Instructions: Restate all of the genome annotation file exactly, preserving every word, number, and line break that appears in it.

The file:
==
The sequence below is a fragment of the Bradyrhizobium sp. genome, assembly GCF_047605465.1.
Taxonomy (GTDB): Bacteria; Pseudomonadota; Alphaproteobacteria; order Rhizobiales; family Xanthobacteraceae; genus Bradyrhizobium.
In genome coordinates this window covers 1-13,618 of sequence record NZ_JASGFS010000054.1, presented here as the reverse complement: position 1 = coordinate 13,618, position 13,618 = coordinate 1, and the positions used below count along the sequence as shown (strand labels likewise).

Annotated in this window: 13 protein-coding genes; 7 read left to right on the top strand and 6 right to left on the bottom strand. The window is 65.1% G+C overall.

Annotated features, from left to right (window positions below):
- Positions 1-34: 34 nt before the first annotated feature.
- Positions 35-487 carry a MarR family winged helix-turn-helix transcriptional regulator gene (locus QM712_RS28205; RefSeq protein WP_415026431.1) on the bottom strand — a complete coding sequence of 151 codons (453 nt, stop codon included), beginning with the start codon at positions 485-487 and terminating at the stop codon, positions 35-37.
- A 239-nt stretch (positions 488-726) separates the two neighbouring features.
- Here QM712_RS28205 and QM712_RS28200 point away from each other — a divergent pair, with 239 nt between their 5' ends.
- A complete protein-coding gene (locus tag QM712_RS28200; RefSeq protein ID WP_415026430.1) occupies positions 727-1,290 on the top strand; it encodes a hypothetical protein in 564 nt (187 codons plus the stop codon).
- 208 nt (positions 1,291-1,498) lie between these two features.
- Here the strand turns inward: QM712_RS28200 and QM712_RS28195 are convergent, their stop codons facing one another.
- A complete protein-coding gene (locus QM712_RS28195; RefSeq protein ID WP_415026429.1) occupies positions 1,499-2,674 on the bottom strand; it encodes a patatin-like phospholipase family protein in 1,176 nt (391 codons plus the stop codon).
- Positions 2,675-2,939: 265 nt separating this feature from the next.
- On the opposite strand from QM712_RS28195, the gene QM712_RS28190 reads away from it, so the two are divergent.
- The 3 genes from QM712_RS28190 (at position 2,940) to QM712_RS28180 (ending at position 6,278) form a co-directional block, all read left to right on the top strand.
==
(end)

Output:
The sequence below is a fragment of the Bradyrhizobium sp. genome, assembly GCF_047605465.1.
Taxonomy (GTDB): Bacteria; Pseudomonadota; Alphaproteobacteria; order Rhizobiales; family Xanthobacteraceae; genus Bradyrhizobium.
In genome coordinates this window covers 1-13,618 of sequence record NZ_JASGFS010000054.1, presented here as the reverse complement: position 1 = coordinate 13,618, position 13,618 = coordinate 1, and the positions used below count along the sequence as shown (strand labels likewise).

Annotated in this window: 13 protein-coding genes; 7 read left to right on the top strand and 6 right to left on the bottom strand. The window is 65.1% G+C overall.

Annotated features, from left to right (window positions below):
- Positions 1-34: 34 nt before the first annotated feature.
- Positions 35-487 carry a MarR family winged helix-turn-helix transcriptional regulator gene (locus QM712_RS28205; RefSeq protein WP_415026431.1) on the bottom strand — a complete coding sequence of 151 codons (453 nt, stop codon included), beginning with the start codon at positions 485-487 and terminating at the stop codon, positions 35-37.
- A 239-nt stretch (positions 488-726) separates the two neighbouring features.
- Here QM712_RS28205 and QM712_RS28200 point away from each other — a divergent pair, with 239 nt between their 5' ends.
- A complete protein-coding gene (locus tag QM712_RS28200; RefSeq protein ID WP_415026430.1) occupies positions 727-1,290 on the top strand; it encodes a hypothetical protein in 564 nt (187 codons plus the stop codon).
- 208 nt (positions 1,291-1,498) lie between these two features.
- Here the strand turns inward: QM712_RS28200 and QM712_RS28195 are convergent, their stop codons facing one another.
- A complete protein-coding gene (locus QM712_RS28195; RefSeq protein ID WP_415026429.1) occupies positions 1,499-2,674 on the bottom strand; it encodes a patatin-like phospholipase family protein in 1,176 nt (391 codons plus the stop codon).
- Positions 2,675-2,939: 265 nt separating this feature from the next.
- On the opposite strand from QM712_RS28195, the gene QM712_RS28190 reads away from it, so the two are divergent.
- The 3 genes from QM712_RS28190 (at position 2,940) to QM712_RS28180 (ending at position 6,278) form a co-directional block, all read left to right on the top strand.